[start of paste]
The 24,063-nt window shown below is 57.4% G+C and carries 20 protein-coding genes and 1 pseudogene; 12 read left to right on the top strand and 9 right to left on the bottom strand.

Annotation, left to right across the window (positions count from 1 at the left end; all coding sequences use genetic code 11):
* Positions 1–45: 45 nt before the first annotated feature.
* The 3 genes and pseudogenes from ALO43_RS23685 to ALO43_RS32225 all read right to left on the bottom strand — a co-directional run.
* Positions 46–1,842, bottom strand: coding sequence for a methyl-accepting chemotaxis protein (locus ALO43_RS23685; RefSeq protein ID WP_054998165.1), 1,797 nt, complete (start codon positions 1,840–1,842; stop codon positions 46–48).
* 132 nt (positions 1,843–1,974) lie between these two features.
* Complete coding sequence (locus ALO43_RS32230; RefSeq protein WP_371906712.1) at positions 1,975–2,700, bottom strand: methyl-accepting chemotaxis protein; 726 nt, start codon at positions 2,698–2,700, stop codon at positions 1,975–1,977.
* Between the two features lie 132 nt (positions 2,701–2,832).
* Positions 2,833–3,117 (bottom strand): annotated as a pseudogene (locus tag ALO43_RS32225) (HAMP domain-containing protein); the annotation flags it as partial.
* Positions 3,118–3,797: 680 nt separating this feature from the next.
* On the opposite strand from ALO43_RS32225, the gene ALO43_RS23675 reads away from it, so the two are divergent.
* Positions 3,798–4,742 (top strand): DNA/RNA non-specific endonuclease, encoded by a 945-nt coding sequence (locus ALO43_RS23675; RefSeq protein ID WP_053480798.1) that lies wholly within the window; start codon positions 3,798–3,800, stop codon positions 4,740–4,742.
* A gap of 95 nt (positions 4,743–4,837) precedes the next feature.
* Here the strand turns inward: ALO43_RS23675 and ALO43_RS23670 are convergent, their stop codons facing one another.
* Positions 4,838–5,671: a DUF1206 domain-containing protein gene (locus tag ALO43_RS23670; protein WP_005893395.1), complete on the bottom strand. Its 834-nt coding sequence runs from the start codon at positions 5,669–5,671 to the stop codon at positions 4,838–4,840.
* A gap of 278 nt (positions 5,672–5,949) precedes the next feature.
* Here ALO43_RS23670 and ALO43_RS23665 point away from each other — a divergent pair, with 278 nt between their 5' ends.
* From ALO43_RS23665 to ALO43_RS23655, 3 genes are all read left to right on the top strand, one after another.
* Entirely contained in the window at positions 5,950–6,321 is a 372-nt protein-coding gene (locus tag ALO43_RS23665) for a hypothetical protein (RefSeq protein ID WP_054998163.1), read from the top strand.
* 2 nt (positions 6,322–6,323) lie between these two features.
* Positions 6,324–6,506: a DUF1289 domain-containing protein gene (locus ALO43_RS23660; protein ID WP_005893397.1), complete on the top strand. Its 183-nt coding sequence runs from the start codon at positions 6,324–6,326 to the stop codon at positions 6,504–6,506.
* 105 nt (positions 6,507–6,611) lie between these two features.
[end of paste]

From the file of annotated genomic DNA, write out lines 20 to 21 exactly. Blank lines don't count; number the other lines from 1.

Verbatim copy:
* 2 nt (positions 6,322–6,323) lie between these two features.
* Positions 6,324–6,506: a DUF1289 domain-containing protein gene (locus ALO43_RS23660; protein ID WP_005893397.1), complete on the top strand. Its 183-nt coding sequence runs from the start codon at positions 6,324–6,326 to the stop codon at positions 6,504–6,506.